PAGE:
DUBLIN—Although Frederick Douglass has emerged as a prominent figure in United States history, many are unaware that the former slave who would go on to become a staunch abolitionist, orator and author, spent several months in Ireland proclaiming that his time here produced “some of the happiest moments of [his] life.”
Born in 1818, this year the world is celebrating the bicentennial birthday of Douglass who has become one of the most recognized and important Black leaders in history. And that celebration was also the focus of the 7th annual International Colloquium on Black Males in Education, where Douglass’ life and work was critically examined by Dr. Gregory J. Vincent, who is the CEO and Chairman of Sigma Pi Phi, also known as the Boulé.
The international fraternity founded in Philadelphia in 1904 was a co-sponsor of this year’s colloquium that brought scholars and practitioners who study and work with Black males to Ireland for a four-day convening.
“Given some of our weaker Black history, one person we did learn about was Frederick Douglass,” said Vincent who delivered the keynote address at the colloquium on Friday. “He is someone who we know. And why? Because for me he sets both the moral tone, but also was the precursor for so much of the work that we even do today.”
Vincent said that like Douglass, those who care about social justice and the plight of young Black males have to talk “plainly and clearly” about the issues that impact this demographic, adding that “the only way we’re going to have a laser focus on the issues at hand, we have to not sugar coat who and what we are.”
Douglass started his life, not as a free person but as a slave, said Vincent, adding that “he did not have any rights in the Dred Scott decision that any White person had to respect. He was chattel.”
As such, he broke the law when he ran away and was subject to fugitive slave laws that sought to return him to his master.
“The reason why he goes to Ireland and England is to get away from that legal law,” said Vincent, a legal scholar and former college president, adding that some of the most egregious acts in human history have been sanctioned by the law.
“Every act that occurred during the Holocaust was attached to a legal regime. Chattel slavery was legal. State sponsored segregation was legal,” he told a packed ballroom. “We celebrate Rosa Parks and Dr. King but they also broke the law. So we have to be very careful about what’s legal and what’s just.”
Vincent said that Douglass understood that he was a moral compass and acted accordingly.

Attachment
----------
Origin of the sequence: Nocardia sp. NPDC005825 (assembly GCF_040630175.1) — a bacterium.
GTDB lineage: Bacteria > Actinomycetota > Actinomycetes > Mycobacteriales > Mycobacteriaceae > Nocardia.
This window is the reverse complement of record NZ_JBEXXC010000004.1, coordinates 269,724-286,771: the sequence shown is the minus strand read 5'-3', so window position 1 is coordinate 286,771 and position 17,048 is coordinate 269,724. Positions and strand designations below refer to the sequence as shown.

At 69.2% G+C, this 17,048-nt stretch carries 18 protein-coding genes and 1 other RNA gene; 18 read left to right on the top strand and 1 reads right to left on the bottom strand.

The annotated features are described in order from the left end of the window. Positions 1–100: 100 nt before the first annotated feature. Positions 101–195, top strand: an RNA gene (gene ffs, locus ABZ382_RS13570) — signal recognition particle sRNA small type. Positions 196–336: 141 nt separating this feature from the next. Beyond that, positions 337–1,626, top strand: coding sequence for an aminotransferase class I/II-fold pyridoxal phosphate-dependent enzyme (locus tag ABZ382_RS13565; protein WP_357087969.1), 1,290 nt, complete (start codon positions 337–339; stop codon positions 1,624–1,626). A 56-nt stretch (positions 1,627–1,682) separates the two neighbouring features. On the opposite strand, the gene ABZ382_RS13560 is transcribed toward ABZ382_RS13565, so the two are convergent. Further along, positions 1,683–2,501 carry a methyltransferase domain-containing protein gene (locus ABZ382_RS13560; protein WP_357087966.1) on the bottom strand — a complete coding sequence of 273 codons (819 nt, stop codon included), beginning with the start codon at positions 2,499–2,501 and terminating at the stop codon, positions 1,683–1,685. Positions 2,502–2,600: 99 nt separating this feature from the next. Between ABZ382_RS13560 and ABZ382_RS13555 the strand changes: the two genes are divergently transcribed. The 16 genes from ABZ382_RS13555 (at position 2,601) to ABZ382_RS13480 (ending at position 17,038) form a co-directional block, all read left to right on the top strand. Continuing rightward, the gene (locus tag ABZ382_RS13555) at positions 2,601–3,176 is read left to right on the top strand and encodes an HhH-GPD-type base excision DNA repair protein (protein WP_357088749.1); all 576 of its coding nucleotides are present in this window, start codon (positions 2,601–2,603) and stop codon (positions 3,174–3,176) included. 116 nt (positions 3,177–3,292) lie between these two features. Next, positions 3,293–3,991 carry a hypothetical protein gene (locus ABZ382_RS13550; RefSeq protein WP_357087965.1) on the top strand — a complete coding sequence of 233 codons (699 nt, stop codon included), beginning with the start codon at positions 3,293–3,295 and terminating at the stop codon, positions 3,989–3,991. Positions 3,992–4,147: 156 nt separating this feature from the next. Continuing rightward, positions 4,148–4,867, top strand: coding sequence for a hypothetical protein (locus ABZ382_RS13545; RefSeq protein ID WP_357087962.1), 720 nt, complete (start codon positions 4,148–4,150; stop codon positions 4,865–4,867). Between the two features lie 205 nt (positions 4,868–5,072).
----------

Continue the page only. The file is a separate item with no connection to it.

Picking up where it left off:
“He understood the shared humanity and opportunities and struggles of people that looked like him, but also people who did not look like him,” Vincent said. “He connected with those persons in Ireland who were just beginning to suffer from the famines. He understood their shared struggles and made the connections between Irish farmers who was living in what he called ‘mud huts’ and his own brothers and sisters who lived in chattel slavery back in the United States. He understood the shared humanity and the shared struggle.”
Douglass, Vincent said, also understood the global context and was deeply concerned about problems across the world and was a feminist who championed women’s rights.
“What made Frederick Douglass so compelling was that he kept it plain. He talked about the need for racial justice for Black men and Black women while also advocating for the rights of women even when some of the leaders of the Women’s Rights Movement turned on the quest for racial justice,” Vincent said. “He never waivered from that. He knew what was right, even when he called out the hypocrisy.”
Douglass was also a fierce advocate for education. And even though he was self-taught, “he understood the institution of education” and created a model that other civil rights advocate like Thurgood Marshall and Charles Hamilton Houston would later emulate when they laid the legal groundwork for Brown vs. Board of Education.
“They chose education because they understood that if you fought for education, that if you were an educated person, you had a passport to a better life,” he said.
At the closing banquet, Don Mullen, the founder of the Frederick Douglass Ireland Project which educates the public about Douglass’ time in Ireland and the connection between Irish leaders like Daniel O’Connell who was also dedicated to the abolition of slavery, delivered a rousing speech.
Colloquium Co-chairs Drs. Jerlando F. L. Jackson and James L. Moore III, presented Warrior Awards to Drs. Lemuel W. Watson, Dean and Provost Professor of the Indiana University School of Education; Livingston Thompson, a member of the Irish Institute of Training and Development; William H. Smith, founder and executive director for the National Center for Race Amity and Dr. Chance W. Lewis, the Carol Grotnes Bell Distinguished Professor of Education at the University of North Carolina at Charlotte.
“The Warrior Award is a highly-coveted, international honor and distinction given to both men and women who possess an outstanding record of service and leadership on the most difficult challenges impacting Black males in education,” said Jackson, adding that the individuals selected “exhibit exceptional characteristics of strength, courage, and determination and use their social status, position, knowledge, and/or resources to advance significant social justice causes.”
Jamal Watson can be reached at jwatson1@diverseeducation. You can follow him on Twitter @jamalericwatson